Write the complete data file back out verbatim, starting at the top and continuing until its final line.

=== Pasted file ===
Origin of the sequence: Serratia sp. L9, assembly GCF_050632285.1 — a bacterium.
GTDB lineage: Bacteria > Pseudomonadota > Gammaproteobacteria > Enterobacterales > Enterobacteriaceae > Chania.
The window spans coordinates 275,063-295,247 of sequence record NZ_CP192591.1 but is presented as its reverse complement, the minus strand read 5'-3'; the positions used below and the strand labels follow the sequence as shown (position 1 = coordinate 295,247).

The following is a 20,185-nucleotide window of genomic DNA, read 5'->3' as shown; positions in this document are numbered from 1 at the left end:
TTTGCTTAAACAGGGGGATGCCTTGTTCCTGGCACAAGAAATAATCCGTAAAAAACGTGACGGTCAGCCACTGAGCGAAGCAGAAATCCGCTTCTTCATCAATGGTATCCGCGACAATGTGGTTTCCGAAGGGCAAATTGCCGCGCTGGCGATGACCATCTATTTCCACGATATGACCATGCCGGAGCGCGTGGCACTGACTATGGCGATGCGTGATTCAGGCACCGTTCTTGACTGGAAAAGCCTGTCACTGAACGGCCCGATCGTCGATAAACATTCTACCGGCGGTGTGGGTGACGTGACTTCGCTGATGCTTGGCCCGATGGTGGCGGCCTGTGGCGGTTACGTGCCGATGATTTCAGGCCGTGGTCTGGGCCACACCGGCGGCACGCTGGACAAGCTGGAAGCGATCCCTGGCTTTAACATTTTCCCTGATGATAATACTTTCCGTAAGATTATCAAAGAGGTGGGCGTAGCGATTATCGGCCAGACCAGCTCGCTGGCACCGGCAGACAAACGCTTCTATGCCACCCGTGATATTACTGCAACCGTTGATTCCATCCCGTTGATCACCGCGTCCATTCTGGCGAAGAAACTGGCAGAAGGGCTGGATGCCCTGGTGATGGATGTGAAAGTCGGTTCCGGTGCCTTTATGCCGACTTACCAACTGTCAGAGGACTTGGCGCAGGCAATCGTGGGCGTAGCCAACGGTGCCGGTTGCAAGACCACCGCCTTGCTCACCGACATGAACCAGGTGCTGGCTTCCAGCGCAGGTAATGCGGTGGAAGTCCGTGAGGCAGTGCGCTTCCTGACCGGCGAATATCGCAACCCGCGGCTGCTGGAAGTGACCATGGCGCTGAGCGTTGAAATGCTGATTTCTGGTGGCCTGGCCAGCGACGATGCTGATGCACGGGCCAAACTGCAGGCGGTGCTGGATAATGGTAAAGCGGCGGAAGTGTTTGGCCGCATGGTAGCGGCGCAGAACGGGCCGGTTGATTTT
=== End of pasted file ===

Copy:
Origin of the sequence: Serratia sp. L9, assembly GCF_050632285.1 — a bacterium.
GTDB lineage: Bacteria > Pseudomonadota > Gammaproteobacteria > Enterobacterales > Enterobacteriaceae > Chania.
The window spans coordinates 275,063-295,247 of sequence record NZ_CP192591.1 but is presented as its reverse complement, the minus strand read 5'-3'; the positions used below and the strand labels follow the sequence as shown (position 1 = coordinate 295,247).

The following is a 20,185-nucleotide window of genomic DNA, read 5'->3' as shown; positions in this document are numbered from 1 at the left end:
TTTGCTTAAACAGGGGGATGCCTTGTTCCTGGCACAAGAAATAATCCGTAAAAAACGTGACGGTCAGCCACTGAGCGAAGCAGAAATCCGCTTCTTCATCAATGGTATCCGCGACAATGTGGTTTCCGAAGGGCAAATTGCCGCGCTGGCGATGACCATCTATTTCCACGATATGACCATGCCGGAGCGCGTGGCACTGACTATGGCGATGCGTGATTCAGGCACCGTTCTTGACTGGAAAAGCCTGTCACTGAACGGCCCGATCGTCGATAAACATTCTACCGGCGGTGTGGGTGACGTGACTTCGCTGATGCTTGGCCCGATGGTGGCGGCCTGTGGCGGTTACGTGCCGATGATTTCAGGCCGTGGTCTGGGCCACACCGGCGGCACGCTGGACAAGCTGGAAGCGATCCCTGGCTTTAACATTTTCCCTGATGATAATACTTTCCGTAAGATTATCAAAGAGGTGGGCGTAGCGATTATCGGCCAGACCAGCTCGCTGGCACCGGCAGACAAACGCTTCTATGCCACCCGTGATATTACTGCAACCGTTGATTCCATCCCGTTGATCACCGCGTCCATTCTGGCGAAGAAACTGGCAGAAGGGCTGGATGCCCTGGTGATGGATGTGAAAGTCGGTTCCGGTGCCTTTATGCCGACTTACCAACTGTCAGAGGACTTGGCGCAGGCAATCGTGGGCGTAGCCAACGGTGCCGGTTGCAAGACCACCGCCTTGCTCACCGACATGAACCAGGTGCTGGCTTCCAGCGCAGGTAATGCGGTGGAAGTCCGTGAGGCAGTGCGCTTCCTGACCGGCGAATATCGCAACCCGCGGCTGCTGGAAGTGACCATGGCGCTGAGCGTTGAAATGCTGATTTCTGGTGGCCTGGCCAGCGACGATGCTGATGCACGGGCCAAACTGCAGGCGGTGCTGGATAATGGTAAAGCGGCGGAAGTGTTTGGCCGCATGGTAGCGGCGCAGAACGGGCCGGTTGATTTT